When we think of robotics and automation, the first sight that comes to our mind is that of an industrial production line, where giant robots carry out the high-precision task of assembling products, one step at a time without compromising on efficiency and accuracy.
But as the technology of robotics and automation is becoming much more sophisticated, the uses of robots are expanding from the factory floor to new territories.
One of these new domains is that of maintenance in every industry. Robotics have made concrete inroads in the maintenance department of every aspiring industry and this reach is not unwarranted.
There are multiple reasons that have prompted this shift:
- first, these tasks are both repetitive and monotonous, which makes them the perfect candidate for automation;
- second, these tasks pose a good opportunity to free up experienced technicians, who can then focus their expertise to troubleshoot vital breakdowns, that robots otherwise cannot.
Robots can also execute arduous maintenance tasks in hard-to-access areas that can otherwise be devastating for humans.
This makes them the perfect candidate to work in potentially dangerous circumstances, without risking the life of any human maintenance worker.
To get a better insight into the roles of robots and automation in the field of maintenance, here are some specific examples.
Routine inspection for high-risk maintenance machines can be a laborious and arduous task if a human team is deployed. This example can be better understood in the context of airplane maintenance.
After certain fixed hours of flight, every plane fuselage, and the engine is inspected to see if there is any minute incision that can lead to a catastrophe during flight.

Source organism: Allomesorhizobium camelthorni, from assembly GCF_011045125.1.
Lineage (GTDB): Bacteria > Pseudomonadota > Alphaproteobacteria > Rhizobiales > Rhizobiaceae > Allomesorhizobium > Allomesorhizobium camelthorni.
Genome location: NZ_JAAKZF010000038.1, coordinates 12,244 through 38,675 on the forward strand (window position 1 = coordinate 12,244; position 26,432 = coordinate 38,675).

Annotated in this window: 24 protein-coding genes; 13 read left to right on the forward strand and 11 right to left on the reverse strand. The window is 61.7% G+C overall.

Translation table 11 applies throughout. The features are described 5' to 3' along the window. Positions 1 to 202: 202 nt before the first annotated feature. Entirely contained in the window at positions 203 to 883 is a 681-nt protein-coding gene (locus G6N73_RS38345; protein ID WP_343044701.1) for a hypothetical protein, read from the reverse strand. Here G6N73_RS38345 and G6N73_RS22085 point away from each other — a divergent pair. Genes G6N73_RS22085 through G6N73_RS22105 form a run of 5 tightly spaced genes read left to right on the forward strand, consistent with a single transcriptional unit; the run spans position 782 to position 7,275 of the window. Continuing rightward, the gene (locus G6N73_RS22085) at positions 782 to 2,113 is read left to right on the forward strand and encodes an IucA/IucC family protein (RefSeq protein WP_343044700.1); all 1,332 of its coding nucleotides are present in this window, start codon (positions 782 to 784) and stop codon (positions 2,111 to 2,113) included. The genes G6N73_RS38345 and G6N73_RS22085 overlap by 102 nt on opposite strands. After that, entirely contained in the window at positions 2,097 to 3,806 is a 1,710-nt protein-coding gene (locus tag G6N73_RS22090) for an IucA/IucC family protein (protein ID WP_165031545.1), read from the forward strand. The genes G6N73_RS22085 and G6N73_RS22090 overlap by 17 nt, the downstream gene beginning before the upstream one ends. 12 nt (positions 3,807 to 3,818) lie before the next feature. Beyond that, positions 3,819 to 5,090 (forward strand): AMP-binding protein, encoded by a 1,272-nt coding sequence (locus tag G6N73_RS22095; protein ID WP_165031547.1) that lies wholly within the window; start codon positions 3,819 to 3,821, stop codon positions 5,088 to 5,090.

Traditionally this job was done by humans who used inaccurate methods like dyes by hand to check whether the engine had cracks on its structure.
Now, fully automated robots have not only improved the accuracy of inspection, but also saved considerable resources in the form of time.
Robots have also left their mark in the automobile world. Companies like Rolls Royce are experimenting with snake robots that can conveniently inspect engine lines and make swift batch repairs where they are needed.
The rise of robots has also swept the field of home maintenance, where companies like Householdvision are providing budget robots that can carry out mundane tasks like vacuum cleaning.
Reducing Human Exposure and Hazards
One of the most exclusive benefits of robots is their ability to reduce hazardous exposure for humans.
Precisely, because of this reason, automation is also being used in maintenance and inspection areas where otherwise humans were at risk of injury or catastrophic loss.
Companies like Fraunhofer have developed multiple robot inspectors that can be deployed in sewerage lines for inspection.
This is beneficial for two reasons: firstly, these robots come in a sophisticated system of sewerage inspections hence once an inspection is being carried out, the sewer system isn’t shut down and is continuously inspected.
Secondly, hazardous human exposure is minimized, because going in the sewer line is very dangerous for humans, and they need to be equipped with the proper safety protocols and personal protective equipment.
Many instances of inspection in the industry can also be extremely hazardous. For example, a pressure vessel that hosts a chemical is dangerous when the surface is exposed to humans, even after the tank is empty.
In this situation, carrying out an inspection to look for material creep and fatigue is now executed by robots, as compared to humans.